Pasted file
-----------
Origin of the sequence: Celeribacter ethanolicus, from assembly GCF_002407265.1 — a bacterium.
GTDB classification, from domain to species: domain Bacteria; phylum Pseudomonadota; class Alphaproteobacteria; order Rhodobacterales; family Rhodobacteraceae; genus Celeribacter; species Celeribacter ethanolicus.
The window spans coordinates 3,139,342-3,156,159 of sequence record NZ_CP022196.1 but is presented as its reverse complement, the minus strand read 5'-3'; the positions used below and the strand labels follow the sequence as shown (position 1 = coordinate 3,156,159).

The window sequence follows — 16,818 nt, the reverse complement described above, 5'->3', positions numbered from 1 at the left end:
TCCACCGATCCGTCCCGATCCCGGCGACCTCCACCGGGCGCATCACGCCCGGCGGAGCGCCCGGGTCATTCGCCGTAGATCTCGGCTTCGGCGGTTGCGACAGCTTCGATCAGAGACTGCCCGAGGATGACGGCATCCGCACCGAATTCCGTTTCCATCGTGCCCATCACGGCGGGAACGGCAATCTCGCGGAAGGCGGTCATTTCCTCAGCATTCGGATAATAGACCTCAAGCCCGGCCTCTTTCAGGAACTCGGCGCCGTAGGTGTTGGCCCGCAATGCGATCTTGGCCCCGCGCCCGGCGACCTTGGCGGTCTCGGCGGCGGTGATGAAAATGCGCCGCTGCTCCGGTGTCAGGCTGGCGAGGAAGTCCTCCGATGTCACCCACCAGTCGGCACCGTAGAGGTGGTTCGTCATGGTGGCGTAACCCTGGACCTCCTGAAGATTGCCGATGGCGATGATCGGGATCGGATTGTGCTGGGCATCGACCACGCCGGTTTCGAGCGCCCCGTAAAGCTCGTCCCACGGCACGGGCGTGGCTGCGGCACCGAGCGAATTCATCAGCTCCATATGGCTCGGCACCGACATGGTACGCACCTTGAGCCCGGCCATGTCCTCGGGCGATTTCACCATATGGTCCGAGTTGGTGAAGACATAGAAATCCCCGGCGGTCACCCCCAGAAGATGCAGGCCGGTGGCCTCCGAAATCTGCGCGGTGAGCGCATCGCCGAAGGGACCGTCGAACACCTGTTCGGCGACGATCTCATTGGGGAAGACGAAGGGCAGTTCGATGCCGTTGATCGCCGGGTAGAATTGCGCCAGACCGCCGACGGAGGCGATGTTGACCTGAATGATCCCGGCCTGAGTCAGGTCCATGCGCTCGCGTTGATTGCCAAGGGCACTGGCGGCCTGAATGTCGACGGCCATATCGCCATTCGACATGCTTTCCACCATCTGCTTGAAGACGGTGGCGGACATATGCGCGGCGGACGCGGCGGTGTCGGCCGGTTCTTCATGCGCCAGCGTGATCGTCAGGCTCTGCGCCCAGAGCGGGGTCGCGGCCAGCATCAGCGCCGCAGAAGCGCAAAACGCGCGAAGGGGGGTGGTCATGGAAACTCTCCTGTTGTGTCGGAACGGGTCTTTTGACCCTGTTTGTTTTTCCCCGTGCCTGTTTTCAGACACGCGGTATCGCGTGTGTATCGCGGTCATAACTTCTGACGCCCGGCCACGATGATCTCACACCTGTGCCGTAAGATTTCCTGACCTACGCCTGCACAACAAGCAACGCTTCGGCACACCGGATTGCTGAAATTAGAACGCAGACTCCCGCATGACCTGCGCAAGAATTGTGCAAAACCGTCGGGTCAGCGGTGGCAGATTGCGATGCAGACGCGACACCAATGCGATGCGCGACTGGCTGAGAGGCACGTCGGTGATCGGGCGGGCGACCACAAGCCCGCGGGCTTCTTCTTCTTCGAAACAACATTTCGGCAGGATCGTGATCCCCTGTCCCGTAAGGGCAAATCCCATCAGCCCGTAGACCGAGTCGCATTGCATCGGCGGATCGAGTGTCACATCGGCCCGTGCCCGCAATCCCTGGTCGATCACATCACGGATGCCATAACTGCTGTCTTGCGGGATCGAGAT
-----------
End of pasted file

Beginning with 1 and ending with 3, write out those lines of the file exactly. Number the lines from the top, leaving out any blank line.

Origin of the sequence: Celeribacter ethanolicus, from assembly GCF_002407265.1 — a bacterium.
GTDB classification, from domain to species: domain Bacteria; phylum Pseudomonadota; class Alphaproteobacteria; order Rhodobacterales; family Rhodobacteraceae; genus Celeribacter; species Celeribacter ethanolicus.
The window spans coordinates 3,139,342-3,156,159 of sequence record NZ_CP022196.1 but is presented as its reverse complement, the minus strand read 5'-3'; the positions used below and the strand labels follow the sequence as shown (position 1 = coordinate 3,156,159).